Greg James and A.Dot have been announced as the emcees of a new, primetime music substantiate on BBC One.
Sounds Like Friday Night will be the first regular, mainstream music program on the BBC since Top of the Pops was cancelled in 2006.
Broadcast live from Television Centre, it promises to feature “the hottest bands and creators in the world”, alongside interviews and sketches.
Brit Award-winners Royal Blood have written the show’s theme tune.
“We always pictured doing something like this one day, ” said the band.
“It’s huge that a brand-new depict celebrating live music is back at the BBC and creating a home for brand-new cliques to build a bigger gathering. We’re roused to be a part of it.”
The show will launch in October.
James, who got his break in student radio, has hosted Radio 1’s drivetime demonstrate since 2012, and divulges the Official Charts every Friday.
A.Dot is the stage name of Ashley Charles, a rapper who has be carried out with Busta Rhymes and Missy Elliot.
Also known as Amplify Dot or Dotty, she currently presents the 1Xtra Breakfast show, where she has become known for her Prank Calls feature.
‘Home for new acts’
The two emcees will be joined by a different client sun every week, who will take part in cartoons, as well as acting live.
The format seems similar to Adele at the BBC – which peculiarity a viral cartoon in which Adele auditioned to play her own lookalike.
“We have been missing a primetime music show from our Tv screens for too long so it’s fair to say being part of Resounds Like Friday Night is something I’m truly, really excited about, ” said James in a statement.
“One thing that’s splendid about the show is being able to provide new and emerging plays a dwelling alongside the megastars, introducing them to a new audience.”
The brand-new show is being produced by Fulwell 73, the company behind James Corden’s US chat present and Carpool Karaoke sketches.
It has been in development since 2014, as “owners corporations” scoured for a music show format that worked.
“Pop music has no divine right to be on BBC One, ” BBC Music boss Bob Shennan told Music Week earlier this year.
“The reality is that, if you lodge a succession of executions on one after another, and there’s nothing special about it, it’s not inevitably going to allure the audience.”
“We want to open[ creators] up so you accompany them for who they are and have fun with them, ” said Gabe Turner of Fulwell 73. “With the sketches, it’s not just presenting a sung, but suffering their world.”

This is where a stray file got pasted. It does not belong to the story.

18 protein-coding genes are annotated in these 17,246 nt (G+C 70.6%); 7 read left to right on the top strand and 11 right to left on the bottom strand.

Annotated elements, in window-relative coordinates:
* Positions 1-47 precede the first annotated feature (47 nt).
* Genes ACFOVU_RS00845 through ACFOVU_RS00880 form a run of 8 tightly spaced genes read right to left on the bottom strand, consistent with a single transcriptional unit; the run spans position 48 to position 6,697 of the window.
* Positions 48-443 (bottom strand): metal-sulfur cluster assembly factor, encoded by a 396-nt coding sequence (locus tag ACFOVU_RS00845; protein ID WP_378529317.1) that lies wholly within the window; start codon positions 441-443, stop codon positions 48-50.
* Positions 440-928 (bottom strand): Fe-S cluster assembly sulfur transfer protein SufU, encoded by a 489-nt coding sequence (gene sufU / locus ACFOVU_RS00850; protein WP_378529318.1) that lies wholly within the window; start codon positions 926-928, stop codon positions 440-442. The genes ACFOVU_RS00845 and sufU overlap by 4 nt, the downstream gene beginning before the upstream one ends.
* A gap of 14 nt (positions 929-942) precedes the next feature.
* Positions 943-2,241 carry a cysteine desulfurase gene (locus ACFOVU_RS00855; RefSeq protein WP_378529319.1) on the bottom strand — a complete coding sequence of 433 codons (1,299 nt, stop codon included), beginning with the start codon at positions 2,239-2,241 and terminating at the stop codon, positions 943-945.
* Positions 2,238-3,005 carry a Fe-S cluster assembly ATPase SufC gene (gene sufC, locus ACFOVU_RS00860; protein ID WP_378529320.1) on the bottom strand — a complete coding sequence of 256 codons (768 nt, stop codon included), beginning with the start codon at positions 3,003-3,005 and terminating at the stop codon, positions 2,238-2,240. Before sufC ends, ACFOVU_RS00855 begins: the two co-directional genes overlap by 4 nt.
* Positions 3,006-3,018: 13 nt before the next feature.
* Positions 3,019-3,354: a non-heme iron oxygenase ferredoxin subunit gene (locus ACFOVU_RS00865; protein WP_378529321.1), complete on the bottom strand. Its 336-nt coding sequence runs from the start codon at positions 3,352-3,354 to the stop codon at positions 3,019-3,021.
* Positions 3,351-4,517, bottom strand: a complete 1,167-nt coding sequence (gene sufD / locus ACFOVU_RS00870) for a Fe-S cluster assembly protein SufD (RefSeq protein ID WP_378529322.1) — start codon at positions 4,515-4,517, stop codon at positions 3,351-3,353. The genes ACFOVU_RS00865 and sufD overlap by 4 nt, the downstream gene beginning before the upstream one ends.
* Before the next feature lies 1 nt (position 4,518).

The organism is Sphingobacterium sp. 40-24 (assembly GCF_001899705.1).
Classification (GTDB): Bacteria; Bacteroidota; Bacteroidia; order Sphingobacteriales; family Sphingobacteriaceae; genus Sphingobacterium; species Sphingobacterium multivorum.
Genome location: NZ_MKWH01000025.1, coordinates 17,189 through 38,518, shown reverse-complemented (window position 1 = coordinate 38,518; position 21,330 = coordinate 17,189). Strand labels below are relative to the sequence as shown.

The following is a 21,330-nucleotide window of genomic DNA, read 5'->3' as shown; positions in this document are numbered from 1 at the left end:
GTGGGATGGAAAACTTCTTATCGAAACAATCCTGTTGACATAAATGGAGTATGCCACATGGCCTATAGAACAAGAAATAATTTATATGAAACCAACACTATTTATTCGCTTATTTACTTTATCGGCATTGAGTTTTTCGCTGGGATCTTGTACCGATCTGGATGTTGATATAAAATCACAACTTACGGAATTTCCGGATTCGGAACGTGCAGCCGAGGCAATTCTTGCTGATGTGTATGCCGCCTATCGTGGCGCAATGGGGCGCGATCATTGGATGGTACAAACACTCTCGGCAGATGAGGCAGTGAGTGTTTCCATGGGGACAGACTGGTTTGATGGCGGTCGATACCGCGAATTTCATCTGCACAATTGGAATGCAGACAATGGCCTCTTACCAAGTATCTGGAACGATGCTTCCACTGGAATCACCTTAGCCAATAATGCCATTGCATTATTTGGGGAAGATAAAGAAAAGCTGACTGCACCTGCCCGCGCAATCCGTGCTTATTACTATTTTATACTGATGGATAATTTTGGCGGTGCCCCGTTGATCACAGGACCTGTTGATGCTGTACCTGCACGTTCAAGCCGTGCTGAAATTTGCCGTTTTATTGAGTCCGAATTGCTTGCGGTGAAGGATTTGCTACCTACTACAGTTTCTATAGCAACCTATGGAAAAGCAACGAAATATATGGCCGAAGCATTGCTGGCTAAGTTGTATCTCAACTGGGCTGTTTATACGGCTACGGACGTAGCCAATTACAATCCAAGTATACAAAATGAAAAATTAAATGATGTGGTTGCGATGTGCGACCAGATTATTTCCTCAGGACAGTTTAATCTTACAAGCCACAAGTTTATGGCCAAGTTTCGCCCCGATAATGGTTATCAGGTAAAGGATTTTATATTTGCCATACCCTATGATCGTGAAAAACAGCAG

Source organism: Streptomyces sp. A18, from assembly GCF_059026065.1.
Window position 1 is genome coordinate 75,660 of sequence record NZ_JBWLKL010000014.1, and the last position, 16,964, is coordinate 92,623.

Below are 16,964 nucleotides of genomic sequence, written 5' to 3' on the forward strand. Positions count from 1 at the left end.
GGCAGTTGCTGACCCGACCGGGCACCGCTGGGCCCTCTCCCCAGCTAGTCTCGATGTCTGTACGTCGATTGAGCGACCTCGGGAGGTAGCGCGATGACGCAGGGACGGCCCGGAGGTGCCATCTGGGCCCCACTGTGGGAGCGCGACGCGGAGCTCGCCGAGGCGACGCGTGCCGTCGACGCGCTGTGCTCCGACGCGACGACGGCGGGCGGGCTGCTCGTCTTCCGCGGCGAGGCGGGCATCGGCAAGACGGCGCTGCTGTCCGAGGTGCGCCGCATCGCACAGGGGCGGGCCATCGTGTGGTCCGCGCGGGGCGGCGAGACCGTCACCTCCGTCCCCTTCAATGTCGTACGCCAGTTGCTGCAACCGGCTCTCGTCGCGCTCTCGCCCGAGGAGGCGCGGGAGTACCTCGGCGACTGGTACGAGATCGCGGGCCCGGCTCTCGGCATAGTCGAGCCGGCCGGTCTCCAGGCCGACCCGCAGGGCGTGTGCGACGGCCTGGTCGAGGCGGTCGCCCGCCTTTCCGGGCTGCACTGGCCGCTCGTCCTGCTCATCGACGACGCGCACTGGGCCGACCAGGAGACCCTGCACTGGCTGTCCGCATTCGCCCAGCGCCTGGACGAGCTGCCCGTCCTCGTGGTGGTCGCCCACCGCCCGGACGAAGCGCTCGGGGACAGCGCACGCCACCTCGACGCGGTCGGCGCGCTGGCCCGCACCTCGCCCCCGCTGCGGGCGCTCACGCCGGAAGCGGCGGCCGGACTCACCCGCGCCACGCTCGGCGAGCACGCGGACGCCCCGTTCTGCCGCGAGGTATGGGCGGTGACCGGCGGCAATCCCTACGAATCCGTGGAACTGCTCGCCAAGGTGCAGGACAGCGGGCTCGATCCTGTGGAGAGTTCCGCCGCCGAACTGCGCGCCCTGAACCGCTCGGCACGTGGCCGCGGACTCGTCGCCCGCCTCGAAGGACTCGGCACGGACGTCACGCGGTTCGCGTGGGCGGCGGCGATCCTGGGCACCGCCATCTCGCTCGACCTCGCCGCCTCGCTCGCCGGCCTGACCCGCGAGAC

“I’m thrilled to be part of Sounds Like Friday Night, ” supplemented A.Dot. “Each week I’ll be fulfilling fellow music fans from around the UK, getting the lowdown from the observers on social media and bringing best available music to you at home. I can’t await! ”
Sounds Like Friday Night has been given an initial operate of six occurrences – neatly repetition Top of the Pops, which was commissioned for half a dozen bouts in 1964.
That programme discontinued up guiding for 42 times, registering its highest gathering in 1979, when more than 19 million people tuned in to accompany Dr Hook’s When You’re in Love with a Beautiful Woman exceeding the chart.
But by 2002, it had lost millions of onlookers to 24 -hour music canals like MTV. The appearance was eventually shunted to BBC Two before being cancelled.
Music has continued to play a key role on BBC Four, with archive espiodes of TOTP appearing alongside music films and the new Live Lounge appearance, which compiles the best live acts on BBC Radio 1.
On BBC Two, Afterward … With Jools Holland is celebrating its 25 th commemoration, while coverage of Glastonbury, T in the Park and the Reading and Leeds commemorations are televised throughout the summer.
The music industry has received the new reveal enthusiastically.
“The BBC is a phenomenal advocate of British music across its radio yield, and we have been encouraging senior BBC execs over the last few years to step up and do more to showcase Britain’s shocking music culture to the person on television too, ” said Geoff Taylor, head of the BPI, which represents the UK’s recorded music industry.
“We are stimulated at this new opportunity for some of this country’s unique aptitude to reach a mainstream TV audience. We chose the succession every success in the hope that it will become a long-term fixture on our screens. With Greg James at the helm it should have every hazard of doing well.”